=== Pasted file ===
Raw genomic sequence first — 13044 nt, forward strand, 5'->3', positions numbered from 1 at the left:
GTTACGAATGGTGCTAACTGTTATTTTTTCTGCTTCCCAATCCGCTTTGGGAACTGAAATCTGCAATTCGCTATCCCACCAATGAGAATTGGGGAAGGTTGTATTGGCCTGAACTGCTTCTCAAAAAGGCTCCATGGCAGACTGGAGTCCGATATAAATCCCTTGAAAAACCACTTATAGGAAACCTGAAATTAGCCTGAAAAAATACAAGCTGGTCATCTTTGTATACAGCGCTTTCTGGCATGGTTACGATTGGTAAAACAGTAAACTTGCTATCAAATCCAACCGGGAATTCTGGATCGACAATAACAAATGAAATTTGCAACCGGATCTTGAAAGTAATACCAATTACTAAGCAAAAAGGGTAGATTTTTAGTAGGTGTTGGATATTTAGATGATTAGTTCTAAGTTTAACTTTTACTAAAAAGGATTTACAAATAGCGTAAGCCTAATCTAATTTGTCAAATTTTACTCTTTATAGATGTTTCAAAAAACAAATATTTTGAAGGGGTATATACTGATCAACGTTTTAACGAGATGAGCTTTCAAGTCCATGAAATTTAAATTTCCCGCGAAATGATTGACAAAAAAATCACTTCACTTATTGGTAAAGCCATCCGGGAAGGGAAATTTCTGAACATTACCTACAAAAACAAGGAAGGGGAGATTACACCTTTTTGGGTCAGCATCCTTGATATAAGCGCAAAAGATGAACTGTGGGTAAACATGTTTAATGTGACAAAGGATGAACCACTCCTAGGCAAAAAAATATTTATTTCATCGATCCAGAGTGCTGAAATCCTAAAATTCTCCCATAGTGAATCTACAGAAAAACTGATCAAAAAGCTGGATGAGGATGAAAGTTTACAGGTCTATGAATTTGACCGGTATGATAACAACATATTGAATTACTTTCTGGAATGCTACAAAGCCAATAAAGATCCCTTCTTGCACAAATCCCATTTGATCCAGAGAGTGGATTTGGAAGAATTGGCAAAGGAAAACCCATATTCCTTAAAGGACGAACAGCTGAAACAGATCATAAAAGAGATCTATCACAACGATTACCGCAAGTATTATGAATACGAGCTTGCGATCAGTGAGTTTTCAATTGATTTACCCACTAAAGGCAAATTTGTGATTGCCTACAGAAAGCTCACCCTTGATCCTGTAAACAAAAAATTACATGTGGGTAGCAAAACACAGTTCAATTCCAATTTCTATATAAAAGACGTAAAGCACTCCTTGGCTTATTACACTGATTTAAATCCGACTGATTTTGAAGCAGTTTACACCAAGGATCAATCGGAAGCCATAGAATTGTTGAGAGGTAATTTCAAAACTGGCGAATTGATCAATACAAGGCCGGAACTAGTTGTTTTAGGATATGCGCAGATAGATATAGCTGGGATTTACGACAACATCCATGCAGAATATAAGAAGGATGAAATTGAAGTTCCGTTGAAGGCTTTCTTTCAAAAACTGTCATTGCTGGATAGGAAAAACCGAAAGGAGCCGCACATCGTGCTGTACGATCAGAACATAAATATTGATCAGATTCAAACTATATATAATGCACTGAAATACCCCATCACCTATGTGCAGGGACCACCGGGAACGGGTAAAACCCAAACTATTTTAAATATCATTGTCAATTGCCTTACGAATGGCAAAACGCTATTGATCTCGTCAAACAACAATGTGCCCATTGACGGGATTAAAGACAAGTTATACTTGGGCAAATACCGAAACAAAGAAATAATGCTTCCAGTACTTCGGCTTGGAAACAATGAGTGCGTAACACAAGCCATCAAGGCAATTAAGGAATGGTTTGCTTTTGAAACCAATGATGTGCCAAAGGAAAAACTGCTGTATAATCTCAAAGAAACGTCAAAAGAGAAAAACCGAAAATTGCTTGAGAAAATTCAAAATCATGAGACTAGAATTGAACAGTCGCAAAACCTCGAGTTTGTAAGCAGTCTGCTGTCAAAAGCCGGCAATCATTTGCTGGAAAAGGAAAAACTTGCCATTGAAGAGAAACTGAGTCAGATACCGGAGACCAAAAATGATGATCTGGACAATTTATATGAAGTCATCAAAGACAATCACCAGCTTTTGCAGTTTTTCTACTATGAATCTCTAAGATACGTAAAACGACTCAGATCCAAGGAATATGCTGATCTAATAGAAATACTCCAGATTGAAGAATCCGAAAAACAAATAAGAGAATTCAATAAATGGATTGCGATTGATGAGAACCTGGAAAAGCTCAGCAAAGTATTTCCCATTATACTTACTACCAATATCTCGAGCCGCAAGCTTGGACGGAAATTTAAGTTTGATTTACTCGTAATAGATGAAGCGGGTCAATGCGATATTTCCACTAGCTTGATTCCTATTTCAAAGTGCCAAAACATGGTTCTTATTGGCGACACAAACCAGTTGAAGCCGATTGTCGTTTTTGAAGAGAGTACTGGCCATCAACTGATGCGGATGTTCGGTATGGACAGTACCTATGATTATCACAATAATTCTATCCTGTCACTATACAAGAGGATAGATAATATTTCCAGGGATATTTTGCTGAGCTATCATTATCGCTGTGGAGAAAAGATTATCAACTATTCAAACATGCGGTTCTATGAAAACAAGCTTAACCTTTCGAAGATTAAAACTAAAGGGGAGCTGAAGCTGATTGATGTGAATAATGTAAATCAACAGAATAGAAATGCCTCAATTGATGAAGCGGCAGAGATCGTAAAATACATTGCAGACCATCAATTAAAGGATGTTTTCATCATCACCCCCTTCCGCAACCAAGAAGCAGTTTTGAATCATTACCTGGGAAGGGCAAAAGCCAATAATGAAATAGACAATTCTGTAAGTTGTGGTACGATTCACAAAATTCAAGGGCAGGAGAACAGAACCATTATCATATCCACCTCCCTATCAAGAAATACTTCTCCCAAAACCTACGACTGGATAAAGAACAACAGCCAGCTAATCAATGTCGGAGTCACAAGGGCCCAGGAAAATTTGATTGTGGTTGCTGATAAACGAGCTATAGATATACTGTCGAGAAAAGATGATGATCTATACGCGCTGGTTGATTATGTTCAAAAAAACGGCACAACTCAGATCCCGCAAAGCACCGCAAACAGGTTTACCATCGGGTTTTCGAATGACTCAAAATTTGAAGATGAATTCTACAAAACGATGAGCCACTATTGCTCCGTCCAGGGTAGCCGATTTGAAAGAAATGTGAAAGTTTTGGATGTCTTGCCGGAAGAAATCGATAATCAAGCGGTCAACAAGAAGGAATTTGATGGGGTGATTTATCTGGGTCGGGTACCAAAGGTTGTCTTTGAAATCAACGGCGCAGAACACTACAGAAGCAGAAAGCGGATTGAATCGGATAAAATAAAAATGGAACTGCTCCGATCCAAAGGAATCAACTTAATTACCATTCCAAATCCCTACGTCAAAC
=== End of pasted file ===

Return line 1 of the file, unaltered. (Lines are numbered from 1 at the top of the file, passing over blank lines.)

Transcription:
Raw genomic sequence first — 13044 nt, forward strand, 5'->3', positions numbered from 1 at the left: